Mr. Phoon Hon Sun, 64, and his family started selling barbeque pork from a pushcart at the terminal for Hock Lee bus service no.9 some 53 years ago. The bus terminal was located next to Blocks 6B and 7 along Margaret Close, a cluster of flats which were demolished during the 1990s.
A familiar sight no more
Every afternoon, residents who lived in the seven storey apartment flats at Margaret Close would holler their orders and lower a basket with money. Thereafter, Mr. Phoon’s father would place their food and change in the basket before the resident start winching his meal up. The empty plates of noodles were then left by the door for collection in the evening.
Mr. Phoon's father pushing a pushcart
When the cinemas opened in 1970, Mr. Phoon and his family peddled their trade under a makeshift tentage in front of the cinemas. Kerosene lamps were used to light the mini tentage. Mr Phoon had to pump in and out the kerosene into a funnel within the lamps. Furthermore, whenever he needed water to wash the utensils, both Mr. Phoon and his brother had to go to the washing point next to the "toilets" to fill up 3 or 4 buckets. After several warnings and fines from the environmental officers, he had no choice but to move into the hawker centre.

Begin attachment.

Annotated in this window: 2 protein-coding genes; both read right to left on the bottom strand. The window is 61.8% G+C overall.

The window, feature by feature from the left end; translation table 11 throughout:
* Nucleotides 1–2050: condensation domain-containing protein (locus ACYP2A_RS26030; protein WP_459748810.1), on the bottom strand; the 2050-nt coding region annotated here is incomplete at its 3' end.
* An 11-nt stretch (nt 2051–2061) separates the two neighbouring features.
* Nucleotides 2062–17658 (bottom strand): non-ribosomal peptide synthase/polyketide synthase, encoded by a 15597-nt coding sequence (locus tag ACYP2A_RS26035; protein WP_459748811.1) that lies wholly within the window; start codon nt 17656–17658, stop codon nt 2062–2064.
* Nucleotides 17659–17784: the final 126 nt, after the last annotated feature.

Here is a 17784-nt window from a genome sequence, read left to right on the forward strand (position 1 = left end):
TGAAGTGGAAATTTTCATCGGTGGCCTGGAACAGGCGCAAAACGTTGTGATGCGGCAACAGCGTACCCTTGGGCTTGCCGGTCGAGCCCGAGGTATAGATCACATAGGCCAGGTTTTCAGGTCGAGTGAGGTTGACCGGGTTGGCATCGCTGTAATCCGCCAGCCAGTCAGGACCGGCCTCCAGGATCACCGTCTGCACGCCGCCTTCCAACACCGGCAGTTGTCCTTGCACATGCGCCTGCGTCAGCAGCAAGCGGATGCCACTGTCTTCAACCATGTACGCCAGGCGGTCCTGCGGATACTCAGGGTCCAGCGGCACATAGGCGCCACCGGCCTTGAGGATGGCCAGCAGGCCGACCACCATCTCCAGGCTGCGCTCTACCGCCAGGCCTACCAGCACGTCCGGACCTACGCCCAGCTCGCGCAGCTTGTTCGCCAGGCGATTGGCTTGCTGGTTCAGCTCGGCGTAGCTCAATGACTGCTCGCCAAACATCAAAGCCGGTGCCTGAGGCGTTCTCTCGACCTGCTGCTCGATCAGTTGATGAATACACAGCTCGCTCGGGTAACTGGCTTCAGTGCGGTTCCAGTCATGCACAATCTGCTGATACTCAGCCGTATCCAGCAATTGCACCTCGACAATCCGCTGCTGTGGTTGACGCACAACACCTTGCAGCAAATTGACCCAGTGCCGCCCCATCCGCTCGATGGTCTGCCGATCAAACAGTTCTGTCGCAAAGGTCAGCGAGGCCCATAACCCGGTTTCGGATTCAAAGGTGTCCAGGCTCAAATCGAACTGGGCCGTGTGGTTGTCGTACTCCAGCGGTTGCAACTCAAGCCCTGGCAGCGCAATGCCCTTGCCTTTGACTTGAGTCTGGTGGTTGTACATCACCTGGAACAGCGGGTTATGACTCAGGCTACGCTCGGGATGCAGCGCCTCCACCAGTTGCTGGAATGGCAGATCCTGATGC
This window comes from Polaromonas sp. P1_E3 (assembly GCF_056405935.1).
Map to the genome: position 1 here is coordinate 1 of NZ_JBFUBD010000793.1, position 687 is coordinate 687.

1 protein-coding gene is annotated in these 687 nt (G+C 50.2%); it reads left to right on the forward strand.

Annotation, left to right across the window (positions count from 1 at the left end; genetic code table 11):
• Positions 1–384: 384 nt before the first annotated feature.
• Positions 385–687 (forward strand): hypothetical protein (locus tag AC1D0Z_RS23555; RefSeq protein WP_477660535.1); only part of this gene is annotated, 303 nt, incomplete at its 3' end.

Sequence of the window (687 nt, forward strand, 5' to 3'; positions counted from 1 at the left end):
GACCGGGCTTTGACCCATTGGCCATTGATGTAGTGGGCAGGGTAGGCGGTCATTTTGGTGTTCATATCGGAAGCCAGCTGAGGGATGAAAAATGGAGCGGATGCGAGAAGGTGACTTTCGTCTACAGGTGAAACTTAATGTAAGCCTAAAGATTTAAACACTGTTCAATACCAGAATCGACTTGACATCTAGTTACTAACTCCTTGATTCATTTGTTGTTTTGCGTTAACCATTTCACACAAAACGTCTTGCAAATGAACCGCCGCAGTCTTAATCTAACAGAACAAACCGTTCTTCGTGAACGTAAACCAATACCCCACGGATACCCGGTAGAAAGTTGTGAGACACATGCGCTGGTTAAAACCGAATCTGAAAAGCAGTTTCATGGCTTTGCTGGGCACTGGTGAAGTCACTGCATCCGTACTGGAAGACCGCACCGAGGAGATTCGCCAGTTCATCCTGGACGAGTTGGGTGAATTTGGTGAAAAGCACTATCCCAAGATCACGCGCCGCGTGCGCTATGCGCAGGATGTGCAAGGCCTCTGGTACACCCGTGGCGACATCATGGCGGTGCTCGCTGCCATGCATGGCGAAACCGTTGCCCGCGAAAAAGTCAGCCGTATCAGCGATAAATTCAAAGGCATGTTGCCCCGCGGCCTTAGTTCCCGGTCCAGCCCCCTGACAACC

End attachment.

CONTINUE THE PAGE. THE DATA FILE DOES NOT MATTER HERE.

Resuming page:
Mr. Phoon's sister at the inaugural Clean and Green Week
Mr Phoon's father and younger brother
Margaret Drive Hawker Centre was a repository of affections and memories for Mr. Phoon. On one hand, he met his lifelong companion, who was an avid moviegoer. His wife would visit the cinema every weekend and come to his wanton noodle stall afterwards for lunch. After several conversations, they get to know each other.
On the other hand, he lost his beloved mother and younger brother to a gruesome murder at the hawker centre in the mid-1970s. He mentioned briefly that the 'fried oyster' uncle was jealous that his wanton noodle was very popular and customers often had to "sit" on their tables. (In those days, there weren't seats at the hawker centre. Individual stallholders are required to bring their chairs and tables for the customers.)
In light of its imminent demise, Mr. Phoon was bereaved and disconsolate. He said, “I spent my whole life here. How I wish I can stay here forever.”
Editor's Note: Mr. Phoon tried to find a stall in beach road to continue his BBQ stall business. Unfortunately or fortunately, he was unable to get one. He has decided to retire.